Tuesday, October 1, 2019

FUN at DFW Machine Knitting Seminar

Six of us carpooled to Dallas last weekend to attend the DFW Machine Knitters Guild's annual October seminar.  Linda Jensen (My Blue Heaven Knits) demonstrated this year.

We had about 30 in attendance.  It was wonderful!

I know for a fact that there are lots of knitters within driving distance who did not come.  They probably don't go to the club meetings, either.  Did they know about the seminar?  I don't know.

This morning I was thinking about reasons not to attend a seminar.

Gee, I don't know anyone.  I won't be comfortable not knowing anyone.

Shoot that one right down.  These are KNITTERS.  Knitters are an incredibly enjoyable social group.  Nice, nice, nice, plus extremely excited to have new people in attendance.  Knitters take the beginners and give them the best seats in the room.  Demonstrators let them stand right behind the machine to see everything.  From time to time, they let the beginners sit at the machine and try it themselves.  They let them (and non-beginners) take home swatches from the demos.

Knitters are so kind and social that I'm dazzled by them every time.  They joke, they laugh, they look after each other.  They have so many odd behaviors in common.  For instance, we collect yarn, we collect machines, and we collect patterns.  We let each other examine the seams and hems on our clothing.

Here's another possible reason:  I'll be bored.

Well, you might get bored.  I didn't see it at Linda's class, but you could.  You could have spent the prior evening eating and drinking and talking, then stayed up half the night in the sleepover atmosphere created by sharing hotel rooms with other knitters.  You might have just come back from eating a great plate of pub food and get a little after-lunch slump going.  But it didn't happen to me!  I've been knitting so many years that I don't like to admit it because it's like announcing my age, and I don't get bored.  I sit there thinking, oh, that's different than the way I do it.  Why does she like to do it that way?  She's making WHAT?  That's something I've never tried to make.

I don't know about you, but I've noticed that getting away from home has very salutary effects of my psyche.  I'm just having fun, and I'm not looking at all the stuff I ought to be cleaning up, or finishing, or otherwise doing.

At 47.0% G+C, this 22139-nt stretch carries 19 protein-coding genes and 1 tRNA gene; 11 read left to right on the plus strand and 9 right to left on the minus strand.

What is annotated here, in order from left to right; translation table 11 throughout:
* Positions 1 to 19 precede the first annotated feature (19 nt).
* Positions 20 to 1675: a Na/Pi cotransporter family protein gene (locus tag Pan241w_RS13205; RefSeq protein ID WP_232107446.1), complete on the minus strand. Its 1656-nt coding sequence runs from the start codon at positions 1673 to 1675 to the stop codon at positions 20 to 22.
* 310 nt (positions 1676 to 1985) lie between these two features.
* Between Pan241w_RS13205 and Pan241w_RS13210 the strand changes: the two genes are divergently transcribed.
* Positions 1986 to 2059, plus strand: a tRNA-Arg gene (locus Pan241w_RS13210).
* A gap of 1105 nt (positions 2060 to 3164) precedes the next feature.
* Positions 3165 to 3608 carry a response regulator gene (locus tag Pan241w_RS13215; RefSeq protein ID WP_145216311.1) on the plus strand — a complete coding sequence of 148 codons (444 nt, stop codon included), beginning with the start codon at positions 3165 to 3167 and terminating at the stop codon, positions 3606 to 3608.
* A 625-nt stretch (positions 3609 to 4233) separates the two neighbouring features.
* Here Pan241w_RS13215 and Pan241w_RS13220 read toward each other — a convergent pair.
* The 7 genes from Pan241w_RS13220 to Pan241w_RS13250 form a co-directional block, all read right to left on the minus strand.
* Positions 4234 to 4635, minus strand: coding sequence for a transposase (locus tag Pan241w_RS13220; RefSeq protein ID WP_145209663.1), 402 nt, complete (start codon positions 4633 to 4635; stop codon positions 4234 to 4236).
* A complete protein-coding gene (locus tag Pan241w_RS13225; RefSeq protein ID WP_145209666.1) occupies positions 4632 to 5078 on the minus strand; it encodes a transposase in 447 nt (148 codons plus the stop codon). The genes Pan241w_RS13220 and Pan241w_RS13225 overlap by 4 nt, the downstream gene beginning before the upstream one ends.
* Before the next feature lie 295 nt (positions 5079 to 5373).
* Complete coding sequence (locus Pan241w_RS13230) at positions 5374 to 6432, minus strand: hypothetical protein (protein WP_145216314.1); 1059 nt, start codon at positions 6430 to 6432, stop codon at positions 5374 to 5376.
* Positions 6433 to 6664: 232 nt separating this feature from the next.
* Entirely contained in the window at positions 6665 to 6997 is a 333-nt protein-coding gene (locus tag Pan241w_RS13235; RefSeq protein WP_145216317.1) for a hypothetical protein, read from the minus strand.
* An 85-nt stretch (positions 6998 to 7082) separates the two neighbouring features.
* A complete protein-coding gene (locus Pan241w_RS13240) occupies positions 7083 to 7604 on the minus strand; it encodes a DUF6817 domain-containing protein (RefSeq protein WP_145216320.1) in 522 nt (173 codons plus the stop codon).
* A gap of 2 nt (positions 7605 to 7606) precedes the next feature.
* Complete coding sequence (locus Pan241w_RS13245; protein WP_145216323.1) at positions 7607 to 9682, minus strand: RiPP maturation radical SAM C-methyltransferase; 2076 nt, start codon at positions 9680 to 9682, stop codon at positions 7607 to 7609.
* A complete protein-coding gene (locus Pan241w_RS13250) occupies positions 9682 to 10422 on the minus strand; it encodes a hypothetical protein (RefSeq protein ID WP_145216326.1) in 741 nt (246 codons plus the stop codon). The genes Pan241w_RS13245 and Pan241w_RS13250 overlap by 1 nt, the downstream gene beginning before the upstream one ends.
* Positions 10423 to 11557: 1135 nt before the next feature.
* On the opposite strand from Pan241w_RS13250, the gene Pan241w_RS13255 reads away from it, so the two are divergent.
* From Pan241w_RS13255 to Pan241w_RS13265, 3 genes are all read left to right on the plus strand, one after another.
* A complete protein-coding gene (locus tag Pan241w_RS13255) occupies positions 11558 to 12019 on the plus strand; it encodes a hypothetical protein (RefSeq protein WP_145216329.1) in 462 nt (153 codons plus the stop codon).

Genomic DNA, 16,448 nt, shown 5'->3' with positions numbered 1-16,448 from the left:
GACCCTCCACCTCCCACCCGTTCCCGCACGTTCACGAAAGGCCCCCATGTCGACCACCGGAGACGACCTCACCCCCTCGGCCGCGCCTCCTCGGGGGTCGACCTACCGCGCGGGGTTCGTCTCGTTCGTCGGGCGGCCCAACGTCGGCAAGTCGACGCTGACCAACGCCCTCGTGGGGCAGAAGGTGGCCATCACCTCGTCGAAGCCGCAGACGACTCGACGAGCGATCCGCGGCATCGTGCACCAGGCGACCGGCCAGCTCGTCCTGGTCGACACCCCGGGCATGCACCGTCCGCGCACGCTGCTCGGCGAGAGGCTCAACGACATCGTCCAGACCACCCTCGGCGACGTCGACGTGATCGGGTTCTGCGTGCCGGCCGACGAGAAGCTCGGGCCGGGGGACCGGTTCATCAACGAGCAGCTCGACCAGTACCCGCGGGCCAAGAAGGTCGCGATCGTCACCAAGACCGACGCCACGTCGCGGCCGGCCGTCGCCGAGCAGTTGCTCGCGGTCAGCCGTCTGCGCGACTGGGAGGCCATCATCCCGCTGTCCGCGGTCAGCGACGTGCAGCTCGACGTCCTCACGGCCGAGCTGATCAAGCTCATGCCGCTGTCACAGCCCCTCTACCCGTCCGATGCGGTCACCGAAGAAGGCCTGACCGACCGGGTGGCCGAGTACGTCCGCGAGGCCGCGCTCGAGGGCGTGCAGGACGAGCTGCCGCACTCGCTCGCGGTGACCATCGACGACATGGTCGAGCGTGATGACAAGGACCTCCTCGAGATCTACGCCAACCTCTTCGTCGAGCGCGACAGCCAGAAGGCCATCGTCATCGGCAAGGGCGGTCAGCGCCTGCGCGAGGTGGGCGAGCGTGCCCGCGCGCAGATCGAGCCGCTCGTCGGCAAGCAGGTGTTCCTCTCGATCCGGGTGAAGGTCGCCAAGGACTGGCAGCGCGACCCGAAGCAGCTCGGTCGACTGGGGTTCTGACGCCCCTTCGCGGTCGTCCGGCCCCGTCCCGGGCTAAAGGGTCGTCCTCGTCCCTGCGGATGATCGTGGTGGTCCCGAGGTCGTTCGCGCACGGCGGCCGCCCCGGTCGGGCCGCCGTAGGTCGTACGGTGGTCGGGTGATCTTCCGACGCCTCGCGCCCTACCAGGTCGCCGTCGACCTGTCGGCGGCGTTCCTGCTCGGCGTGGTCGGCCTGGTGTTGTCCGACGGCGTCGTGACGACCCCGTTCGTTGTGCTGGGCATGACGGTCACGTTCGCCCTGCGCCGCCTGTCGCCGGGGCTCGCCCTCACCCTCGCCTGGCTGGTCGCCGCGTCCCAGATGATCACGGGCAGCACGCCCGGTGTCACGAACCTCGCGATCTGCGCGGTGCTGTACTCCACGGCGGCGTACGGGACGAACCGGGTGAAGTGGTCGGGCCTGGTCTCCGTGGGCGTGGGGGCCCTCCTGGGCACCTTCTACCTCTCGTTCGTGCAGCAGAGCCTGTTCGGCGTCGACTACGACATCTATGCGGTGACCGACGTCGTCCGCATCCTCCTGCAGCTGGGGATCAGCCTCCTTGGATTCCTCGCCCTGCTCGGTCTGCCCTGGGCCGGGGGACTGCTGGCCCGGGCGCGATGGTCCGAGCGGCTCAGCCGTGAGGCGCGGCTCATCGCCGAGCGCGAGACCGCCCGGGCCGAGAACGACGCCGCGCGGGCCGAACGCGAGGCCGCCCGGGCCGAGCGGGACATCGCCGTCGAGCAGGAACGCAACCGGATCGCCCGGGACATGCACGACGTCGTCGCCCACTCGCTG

How about this one?  It's expensive.

Well, if you go to seminar you might spend some money.  First of all, there's the hotel and all those meals and drinks.  But I'll speak for my little group.  The seminar fee was surprisingly small - really ridiculous for two full days of teaching.  That works because we're all chipping in on flying in and paying a teacher. Also, we shared hotel rooms, two to a room, and we carpooled to and from.  Of course the local people didn't need the hotel rooms.  Our group brought snacks, got free breakfast at the hotels, and some of us skipped the drinking or just had a drink and an appetizer.  At seminar, we learn about good places to purchase supplies, or talked to people who are willing to swap equipment, or learned how to fix something that would have cost a lot to ship somewhere for repairs. I've been to seminars where knitters scored great free equipment from someone who just wanted to find a good home for it.

Some seminars have bulletin boards where people sell and trade things.  I have gotten some of the most amazing deals because it's what I need but you have two and just want it gone.  Some seminars have vendors who bring knitting supplies and you can get what you need and not pay shipping.  Not having to pay shipping is especially nice when you need sponge bars!  Sometimes there's a repair guy there and you can get your machine serviced or repaired and not have to ship it.  Shipping a machine is both expensive and risky.  Seminars also have fellow knitters who can answer your questions about equipment you might buy, it's strengths and pitfalls and what good prices are in the area.

My husband was at DFW repairing items.  He was in a separate room, but it was a little distracting.  I'm sorry for that distraction, Linda!  The distraction was we were all holding our breath as to whether he could fix a Brother 260 that would not pattern.  It is a beautiful machine and Lyn just acquired it, but it wouldn't select any pattern needles.  John did manage to fix it, finally.  This is not one of John's typical repair jobs, and he had told her he'd try, and if he couldn't fix it with what he brought along, he wouldn't charge.  If the knitter had to mail that to a repair place, the freight would have been about triple the cost of the repair, since that is one hefty machine and the problem was in the bed.  John also repaired several CB-1s and E6000s and those knitters didn't have to mail them anywhere.

The DFW folks had a table of door prizes.  There were a lot of knitting magazines and books there, and some yarn, as well.  Everyone wins, eventually.  I was eyeballing a book I wanted, and even though my name wasn't called early I got that book!  At the end of the seminar, they want the items GONE and you can take a few more home.  I love back issues of knitting magazines.  There are all kinds of cool ideas and techniques in them.

Speaking of seminars, Cindy Schmatz has one this month (Oct 11-12), in Princeton Minnesota, and I'm teaching there.  Cindy still has some spaces.  Click here for more information!

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